Broadband is humming in 30 million American households now, but there are
signs that its growth rate may be throttling down, according to a new report
from the Pew Internet & American Life Project issued Monday.
The report found a 50 percent boost in broadband Internet connections between
March 2002 and March 2003, with broadband now humming in 31 percent of U.S.
On the downside, the survey found that fewer experienced dial-up users --
considered a prime upgrade target -- are saying they want broadband compared
with a year ago.
In March 2002, 53% of users who have been online at least six years said they
wanted to move to broadband, but that percentage dropped to 43% this March. The
experienced dial-up users willing to move to broadband represent 13% of the
total dial-up population.
Also, users who said they are most likely to jump into broadband also said it
isn't available in their neighborhood.
In a separate survey of 1,677 Americans in October 2002, Pew researchers
found that 57% of dial-up users said they have no interest in getting faster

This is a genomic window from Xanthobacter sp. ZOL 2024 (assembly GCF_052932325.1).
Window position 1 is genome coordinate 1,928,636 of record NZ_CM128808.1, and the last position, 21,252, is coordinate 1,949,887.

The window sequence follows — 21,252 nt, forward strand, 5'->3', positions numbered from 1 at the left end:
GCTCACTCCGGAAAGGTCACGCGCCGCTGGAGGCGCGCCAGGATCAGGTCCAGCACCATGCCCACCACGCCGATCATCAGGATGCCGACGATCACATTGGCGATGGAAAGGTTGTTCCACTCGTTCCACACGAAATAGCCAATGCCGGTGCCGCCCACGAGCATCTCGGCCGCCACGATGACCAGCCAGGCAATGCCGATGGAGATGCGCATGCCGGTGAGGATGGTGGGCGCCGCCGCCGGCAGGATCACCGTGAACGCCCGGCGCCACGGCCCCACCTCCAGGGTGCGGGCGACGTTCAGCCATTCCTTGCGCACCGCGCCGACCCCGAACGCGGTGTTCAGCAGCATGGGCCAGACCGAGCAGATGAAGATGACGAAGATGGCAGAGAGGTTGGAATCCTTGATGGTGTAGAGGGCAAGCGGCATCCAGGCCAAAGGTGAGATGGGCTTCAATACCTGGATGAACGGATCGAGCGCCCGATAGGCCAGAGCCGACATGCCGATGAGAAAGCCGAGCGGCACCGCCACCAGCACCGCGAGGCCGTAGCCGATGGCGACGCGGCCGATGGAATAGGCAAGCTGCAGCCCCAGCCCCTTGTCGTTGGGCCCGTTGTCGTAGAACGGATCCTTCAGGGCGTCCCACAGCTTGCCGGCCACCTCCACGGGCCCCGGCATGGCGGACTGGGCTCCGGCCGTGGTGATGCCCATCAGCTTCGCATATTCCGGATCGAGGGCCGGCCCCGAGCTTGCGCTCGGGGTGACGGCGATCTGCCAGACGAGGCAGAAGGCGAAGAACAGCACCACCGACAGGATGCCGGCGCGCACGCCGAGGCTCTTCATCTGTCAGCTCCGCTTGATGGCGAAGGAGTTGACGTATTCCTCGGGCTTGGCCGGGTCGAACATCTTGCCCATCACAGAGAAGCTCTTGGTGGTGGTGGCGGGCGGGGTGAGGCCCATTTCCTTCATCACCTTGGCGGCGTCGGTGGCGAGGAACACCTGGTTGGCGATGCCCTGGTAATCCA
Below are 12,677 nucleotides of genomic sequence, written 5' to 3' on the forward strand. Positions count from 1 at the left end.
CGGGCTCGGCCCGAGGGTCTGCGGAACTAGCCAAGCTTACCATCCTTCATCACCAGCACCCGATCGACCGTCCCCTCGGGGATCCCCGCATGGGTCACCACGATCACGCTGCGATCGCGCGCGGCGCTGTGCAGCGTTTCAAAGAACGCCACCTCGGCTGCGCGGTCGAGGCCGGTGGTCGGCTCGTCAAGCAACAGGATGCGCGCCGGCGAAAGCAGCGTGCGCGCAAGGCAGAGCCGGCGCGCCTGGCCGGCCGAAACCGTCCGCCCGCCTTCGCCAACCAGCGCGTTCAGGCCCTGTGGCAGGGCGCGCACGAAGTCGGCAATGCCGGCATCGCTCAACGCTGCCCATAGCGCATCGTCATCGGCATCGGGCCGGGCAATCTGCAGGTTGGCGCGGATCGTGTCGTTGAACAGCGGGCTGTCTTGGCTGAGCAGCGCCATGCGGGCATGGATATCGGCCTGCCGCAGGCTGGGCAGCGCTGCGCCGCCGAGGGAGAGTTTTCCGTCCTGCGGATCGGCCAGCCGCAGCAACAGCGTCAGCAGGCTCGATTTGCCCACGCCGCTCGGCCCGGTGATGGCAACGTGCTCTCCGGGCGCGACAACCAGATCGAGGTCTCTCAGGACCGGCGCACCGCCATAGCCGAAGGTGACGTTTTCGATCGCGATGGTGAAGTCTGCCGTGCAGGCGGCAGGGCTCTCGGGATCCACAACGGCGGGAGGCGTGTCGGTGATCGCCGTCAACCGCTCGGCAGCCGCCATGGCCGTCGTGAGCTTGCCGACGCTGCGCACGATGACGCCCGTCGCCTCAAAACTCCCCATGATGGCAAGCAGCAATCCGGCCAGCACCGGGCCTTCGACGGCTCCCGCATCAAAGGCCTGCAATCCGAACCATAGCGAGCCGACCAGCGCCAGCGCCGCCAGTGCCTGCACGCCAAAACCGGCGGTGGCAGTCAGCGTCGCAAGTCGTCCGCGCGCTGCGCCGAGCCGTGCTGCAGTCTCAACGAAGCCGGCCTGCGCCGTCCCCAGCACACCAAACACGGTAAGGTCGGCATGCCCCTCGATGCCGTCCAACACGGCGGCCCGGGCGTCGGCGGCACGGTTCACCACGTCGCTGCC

connections, while 38% said they did. But the numbers reversed in areas where
broadband isn't available, with 61% saying they would like to upgrade to
broadband and 35% saying they don't.
Cable continues its connection lead over digital-subscriber-line competitors,
and there are indications that the gap is widening.
The Pew survey found a slight shift toward cable-modem service in the past
year, as it rose from 63% of total broadband connections in March 2002 to 67%
now. DSL's connection percentage dropped from 34% in 2002 to 28%.
In all there are 21 million cable-modem customers now compared with 13
million a year ago, and DSL users have grown from 7 million to 9 million in that